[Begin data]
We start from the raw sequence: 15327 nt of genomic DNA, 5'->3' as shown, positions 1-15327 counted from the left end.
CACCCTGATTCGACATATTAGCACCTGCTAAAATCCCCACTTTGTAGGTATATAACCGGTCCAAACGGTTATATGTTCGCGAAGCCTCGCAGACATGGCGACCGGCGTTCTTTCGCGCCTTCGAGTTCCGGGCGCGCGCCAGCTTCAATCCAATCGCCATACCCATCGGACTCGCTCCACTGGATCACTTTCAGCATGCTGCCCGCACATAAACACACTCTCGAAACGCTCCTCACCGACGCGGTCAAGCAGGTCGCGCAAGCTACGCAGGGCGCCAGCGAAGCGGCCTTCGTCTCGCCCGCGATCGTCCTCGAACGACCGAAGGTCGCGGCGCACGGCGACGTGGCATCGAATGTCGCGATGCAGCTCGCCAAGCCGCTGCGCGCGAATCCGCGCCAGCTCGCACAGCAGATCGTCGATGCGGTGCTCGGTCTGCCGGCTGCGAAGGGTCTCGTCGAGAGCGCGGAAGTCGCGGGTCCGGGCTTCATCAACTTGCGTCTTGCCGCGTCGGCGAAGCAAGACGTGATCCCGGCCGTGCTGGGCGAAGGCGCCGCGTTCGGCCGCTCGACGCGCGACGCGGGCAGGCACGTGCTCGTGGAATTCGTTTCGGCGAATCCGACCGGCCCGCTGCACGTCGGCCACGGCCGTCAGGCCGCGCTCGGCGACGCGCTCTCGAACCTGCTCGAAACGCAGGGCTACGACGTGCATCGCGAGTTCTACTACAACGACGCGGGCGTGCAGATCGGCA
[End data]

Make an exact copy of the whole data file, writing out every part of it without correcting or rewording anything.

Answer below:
We start from the raw sequence: 15327 nt of genomic DNA, 5'->3' as shown, positions 1-15327 counted from the left end.
CACCCTGATTCGACATATTAGCACCTGCTAAAATCCCCACTTTGTAGGTATATAACCGGTCCAAACGGTTATATGTTCGCGAAGCCTCGCAGACATGGCGACCGGCGTTCTTTCGCGCCTTCGAGTTCCGGGCGCGCGCCAGCTTCAATCCAATCGCCATACCCATCGGACTCGCTCCACTGGATCACTTTCAGCATGCTGCCCGCACATAAACACACTCTCGAAACGCTCCTCACCGACGCGGTCAAGCAGGTCGCGCAAGCTACGCAGGGCGCCAGCGAAGCGGCCTTCGTCTCGCCCGCGATCGTCCTCGAACGACCGAAGGTCGCGGCGCACGGCGACGTGGCATCGAATGTCGCGATGCAGCTCGCCAAGCCGCTGCGCGCGAATCCGCGCCAGCTCGCACAGCAGATCGTCGATGCGGTGCTCGGTCTGCCGGCTGCGAAGGGTCTCGTCGAGAGCGCGGAAGTCGCGGGTCCGGGCTTCATCAACTTGCGTCTTGCCGCGTCGGCGAAGCAAGACGTGATCCCGGCCGTGCTGGGCGAAGGCGCCGCGTTCGGCCGCTCGACGCGCGACGCGGGCAGGCACGTGCTCGTGGAATTCGTTTCGGCGAATCCGACCGGCCCGCTGCACGTCGGCCACGGCCGTCAGGCCGCGCTCGGCGACGCGCTCTCGAACCTGCTCGAAACGCAGGGCTACGACGTGCATCGCGAGTTCTACTACAACGACGCGGGCGTGCAGATCGGCA